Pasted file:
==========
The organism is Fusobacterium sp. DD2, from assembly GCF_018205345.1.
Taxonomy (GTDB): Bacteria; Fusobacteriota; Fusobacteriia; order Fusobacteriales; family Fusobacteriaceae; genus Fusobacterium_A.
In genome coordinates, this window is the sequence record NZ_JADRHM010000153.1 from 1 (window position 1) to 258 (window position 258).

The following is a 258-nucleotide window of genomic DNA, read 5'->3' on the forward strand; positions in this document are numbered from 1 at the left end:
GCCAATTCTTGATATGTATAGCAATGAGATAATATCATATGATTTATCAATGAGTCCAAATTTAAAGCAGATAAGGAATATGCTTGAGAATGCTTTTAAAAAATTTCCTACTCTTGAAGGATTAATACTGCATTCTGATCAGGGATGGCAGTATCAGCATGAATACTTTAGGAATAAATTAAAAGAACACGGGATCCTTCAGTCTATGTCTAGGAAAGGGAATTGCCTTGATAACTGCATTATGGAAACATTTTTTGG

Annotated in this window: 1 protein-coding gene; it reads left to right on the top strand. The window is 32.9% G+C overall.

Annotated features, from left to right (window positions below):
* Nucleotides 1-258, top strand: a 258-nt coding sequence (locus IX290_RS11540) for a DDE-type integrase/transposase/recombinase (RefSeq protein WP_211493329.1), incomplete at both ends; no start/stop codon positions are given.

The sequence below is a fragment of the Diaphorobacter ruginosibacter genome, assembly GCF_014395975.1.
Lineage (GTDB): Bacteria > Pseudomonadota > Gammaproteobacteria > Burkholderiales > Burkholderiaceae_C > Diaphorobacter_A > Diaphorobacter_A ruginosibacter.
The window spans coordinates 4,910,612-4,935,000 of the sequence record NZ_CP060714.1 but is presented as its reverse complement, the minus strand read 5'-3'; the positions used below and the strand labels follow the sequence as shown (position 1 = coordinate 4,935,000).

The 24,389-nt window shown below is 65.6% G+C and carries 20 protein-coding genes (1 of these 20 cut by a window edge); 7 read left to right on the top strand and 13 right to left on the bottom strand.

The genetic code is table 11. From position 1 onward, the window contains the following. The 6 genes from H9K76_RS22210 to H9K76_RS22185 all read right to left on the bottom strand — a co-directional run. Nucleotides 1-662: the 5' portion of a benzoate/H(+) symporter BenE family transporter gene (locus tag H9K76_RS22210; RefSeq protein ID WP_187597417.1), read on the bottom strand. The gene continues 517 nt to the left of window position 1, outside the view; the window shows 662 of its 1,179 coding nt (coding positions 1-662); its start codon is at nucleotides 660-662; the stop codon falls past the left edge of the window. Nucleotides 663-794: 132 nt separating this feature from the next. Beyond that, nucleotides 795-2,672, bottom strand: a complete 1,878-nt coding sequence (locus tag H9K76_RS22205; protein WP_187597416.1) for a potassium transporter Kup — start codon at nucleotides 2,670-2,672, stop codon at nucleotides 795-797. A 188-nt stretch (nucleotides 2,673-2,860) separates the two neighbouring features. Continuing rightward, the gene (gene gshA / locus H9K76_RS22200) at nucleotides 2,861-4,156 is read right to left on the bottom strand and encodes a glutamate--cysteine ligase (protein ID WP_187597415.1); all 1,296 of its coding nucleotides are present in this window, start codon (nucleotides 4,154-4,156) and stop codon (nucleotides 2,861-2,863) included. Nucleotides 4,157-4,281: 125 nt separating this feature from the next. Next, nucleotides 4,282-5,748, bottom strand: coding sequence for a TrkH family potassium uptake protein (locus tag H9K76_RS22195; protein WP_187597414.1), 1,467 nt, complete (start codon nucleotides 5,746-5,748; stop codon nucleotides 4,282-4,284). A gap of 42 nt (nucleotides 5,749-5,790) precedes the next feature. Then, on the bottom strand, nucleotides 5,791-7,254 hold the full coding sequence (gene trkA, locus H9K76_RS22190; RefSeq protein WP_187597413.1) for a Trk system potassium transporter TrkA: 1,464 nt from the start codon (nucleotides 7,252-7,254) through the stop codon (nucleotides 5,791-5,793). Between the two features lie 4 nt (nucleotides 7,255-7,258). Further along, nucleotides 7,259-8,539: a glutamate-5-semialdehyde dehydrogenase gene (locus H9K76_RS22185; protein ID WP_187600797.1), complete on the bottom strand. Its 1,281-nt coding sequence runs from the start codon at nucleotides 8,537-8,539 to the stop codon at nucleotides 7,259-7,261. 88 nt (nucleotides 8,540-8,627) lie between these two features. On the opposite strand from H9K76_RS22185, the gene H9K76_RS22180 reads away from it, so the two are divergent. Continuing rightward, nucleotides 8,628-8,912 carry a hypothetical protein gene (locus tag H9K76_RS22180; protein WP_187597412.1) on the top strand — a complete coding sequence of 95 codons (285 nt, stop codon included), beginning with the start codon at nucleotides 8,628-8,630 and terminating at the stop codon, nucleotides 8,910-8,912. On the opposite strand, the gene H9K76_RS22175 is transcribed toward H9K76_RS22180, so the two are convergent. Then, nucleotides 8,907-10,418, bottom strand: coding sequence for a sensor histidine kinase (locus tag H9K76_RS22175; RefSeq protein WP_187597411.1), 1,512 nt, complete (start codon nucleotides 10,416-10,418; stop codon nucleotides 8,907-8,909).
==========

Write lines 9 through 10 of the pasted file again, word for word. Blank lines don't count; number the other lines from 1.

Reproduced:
The sequence below is a fragment of the Diaphorobacter ruginosibacter genome, assembly GCF_014395975.1.
Lineage (GTDB): Bacteria > Pseudomonadota > Gammaproteobacteria > Burkholderiales > Burkholderiaceae_C > Diaphorobacter_A > Diaphorobacter_A ruginosibacter.